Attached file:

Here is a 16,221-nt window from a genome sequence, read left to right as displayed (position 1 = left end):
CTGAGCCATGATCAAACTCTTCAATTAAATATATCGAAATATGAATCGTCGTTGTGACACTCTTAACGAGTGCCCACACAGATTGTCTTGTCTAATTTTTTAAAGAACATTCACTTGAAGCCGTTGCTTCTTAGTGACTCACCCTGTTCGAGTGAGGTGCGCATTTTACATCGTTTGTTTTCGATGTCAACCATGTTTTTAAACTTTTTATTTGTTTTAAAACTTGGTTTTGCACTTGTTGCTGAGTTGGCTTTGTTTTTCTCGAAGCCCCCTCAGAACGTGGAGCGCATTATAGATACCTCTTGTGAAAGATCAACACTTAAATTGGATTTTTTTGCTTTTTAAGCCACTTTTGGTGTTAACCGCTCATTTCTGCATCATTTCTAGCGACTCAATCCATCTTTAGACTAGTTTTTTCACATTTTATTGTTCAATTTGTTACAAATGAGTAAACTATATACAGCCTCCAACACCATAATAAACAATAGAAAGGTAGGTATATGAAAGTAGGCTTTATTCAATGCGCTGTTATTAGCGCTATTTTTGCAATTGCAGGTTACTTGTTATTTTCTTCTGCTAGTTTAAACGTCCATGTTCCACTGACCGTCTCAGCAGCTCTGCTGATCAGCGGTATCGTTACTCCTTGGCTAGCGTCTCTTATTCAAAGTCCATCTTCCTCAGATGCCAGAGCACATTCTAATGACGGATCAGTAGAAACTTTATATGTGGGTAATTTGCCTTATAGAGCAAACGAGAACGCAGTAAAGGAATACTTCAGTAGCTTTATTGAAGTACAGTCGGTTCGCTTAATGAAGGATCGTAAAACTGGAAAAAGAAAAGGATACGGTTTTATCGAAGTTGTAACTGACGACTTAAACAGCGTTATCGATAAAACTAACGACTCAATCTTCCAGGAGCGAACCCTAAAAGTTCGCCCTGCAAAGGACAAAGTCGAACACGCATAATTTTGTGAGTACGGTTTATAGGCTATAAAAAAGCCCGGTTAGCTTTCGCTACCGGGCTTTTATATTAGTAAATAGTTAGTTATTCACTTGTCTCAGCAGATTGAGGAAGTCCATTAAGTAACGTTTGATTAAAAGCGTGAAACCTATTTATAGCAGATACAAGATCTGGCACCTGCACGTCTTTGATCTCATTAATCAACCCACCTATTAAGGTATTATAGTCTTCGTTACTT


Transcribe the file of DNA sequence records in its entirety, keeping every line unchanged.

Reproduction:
Here is a 16,221-nt window from a genome sequence, read left to right as displayed (position 1 = left end):
CTGAGCCATGATCAAACTCTTCAATTAAATATATCGAAATATGAATCGTCGTTGTGACACTCTTAACGAGTGCCCACACAGATTGTCTTGTCTAATTTTTTAAAGAACATTCACTTGAAGCCGTTGCTTCTTAGTGACTCACCCTGTTCGAGTGAGGTGCGCATTTTACATCGTTTGTTTTCGATGTCAACCATGTTTTTAAACTTTTTATTTGTTTTAAAACTTGGTTTTGCACTTGTTGCTGAGTTGGCTTTGTTTTTCTCGAAGCCCCCTCAGAACGTGGAGCGCATTATAGATACCTCTTGTGAAAGATCAACACTTAAATTGGATTTTTTTGCTTTTTAAGCCACTTTTGGTGTTAACCGCTCATTTCTGCATCATTTCTAGCGACTCAATCCATCTTTAGACTAGTTTTTTCACATTTTATTGTTCAATTTGTTACAAATGAGTAAACTATATACAGCCTCCAACACCATAATAAACAATAGAAAGGTAGGTATATGAAAGTAGGCTTTATTCAATGCGCTGTTATTAGCGCTATTTTTGCAATTGCAGGTTACTTGTTATTTTCTTCTGCTAGTTTAAACGTCCATGTTCCACTGACCGTCTCAGCAGCTCTGCTGATCAGCGGTATCGTTACTCCTTGGCTAGCGTCTCTTATTCAAAGTCCATCTTCCTCAGATGCCAGAGCACATTCTAATGACGGATCAGTAGAAACTTTATATGTGGGTAATTTGCCTTATAGAGCAAACGAGAACGCAGTAAAGGAATACTTCAGTAGCTTTATTGAAGTACAGTCGGTTCGCTTAATGAAGGATCGTAAAACTGGAAAAAGAAAAGGATACGGTTTTATCGAAGTTGTAACTGACGACTTAAACAGCGTTATCGATAAAACTAACGACTCAATCTTCCAGGAGCGAACCCTAAAAGTTCGCCCTGCAAAGGACAAAGTCGAACACGCATAATTTTGTGAGTACGGTTTATAGGCTATAAAAAAGCCCGGTTAGCTTTCGCTACCGGGCTTTTATATTAGTAAATAGTTAGTTATTCACTTGTCTCAGCAGATTGAGGAAGTCCATTAAGTAACGTTTGATTAAAAGCGTGAAACCTATTTATAGCAGATACAAGATCTGGCACCTGCACGTCTTTGATCTCATTAATCAACCCACCTATTAAGGTATTATAGTCTTCGTTACTT